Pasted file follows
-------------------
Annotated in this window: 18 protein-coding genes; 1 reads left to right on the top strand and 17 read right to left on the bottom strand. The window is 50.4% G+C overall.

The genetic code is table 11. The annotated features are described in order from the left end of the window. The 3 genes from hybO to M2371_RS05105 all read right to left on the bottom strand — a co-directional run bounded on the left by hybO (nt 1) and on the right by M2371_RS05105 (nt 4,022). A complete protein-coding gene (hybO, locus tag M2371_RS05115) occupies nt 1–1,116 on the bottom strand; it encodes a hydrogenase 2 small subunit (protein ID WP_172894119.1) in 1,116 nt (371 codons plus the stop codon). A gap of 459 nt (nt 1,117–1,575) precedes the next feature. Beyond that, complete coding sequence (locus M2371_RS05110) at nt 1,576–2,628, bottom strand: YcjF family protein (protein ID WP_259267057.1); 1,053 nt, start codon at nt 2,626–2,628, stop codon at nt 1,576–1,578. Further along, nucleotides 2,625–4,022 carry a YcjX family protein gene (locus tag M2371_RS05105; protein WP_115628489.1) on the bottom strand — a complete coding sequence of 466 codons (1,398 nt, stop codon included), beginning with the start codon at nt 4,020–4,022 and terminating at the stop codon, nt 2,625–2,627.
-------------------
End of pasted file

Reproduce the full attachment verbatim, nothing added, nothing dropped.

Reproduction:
Annotated in this window: 18 protein-coding genes; 1 reads left to right on the top strand and 17 read right to left on the bottom strand. The window is 50.4% G+C overall.

The genetic code is table 11. The annotated features are described in order from the left end of the window. The 3 genes from hybO to M2371_RS05105 all read right to left on the bottom strand — a co-directional run bounded on the left by hybO (nt 1) and on the right by M2371_RS05105 (nt 4,022). A complete protein-coding gene (hybO, locus tag M2371_RS05115) occupies nt 1–1,116 on the bottom strand; it encodes a hydrogenase 2 small subunit (protein ID WP_172894119.1) in 1,116 nt (371 codons plus the stop codon). A gap of 459 nt (nt 1,117–1,575) precedes the next feature. Beyond that, complete coding sequence (locus M2371_RS05110) at nt 1,576–2,628, bottom strand: YcjF family protein (protein ID WP_259267057.1); 1,053 nt, start codon at nt 2,626–2,628, stop codon at nt 1,576–1,578. Further along, nucleotides 2,625–4,022 carry a YcjX family protein gene (locus tag M2371_RS05105; protein WP_115628489.1) on the bottom strand — a complete coding sequence of 466 codons (1,398 nt, stop codon included), beginning with the start codon at nt 4,020–4,022 and terminating at the stop codon, nt 2,625–2,627.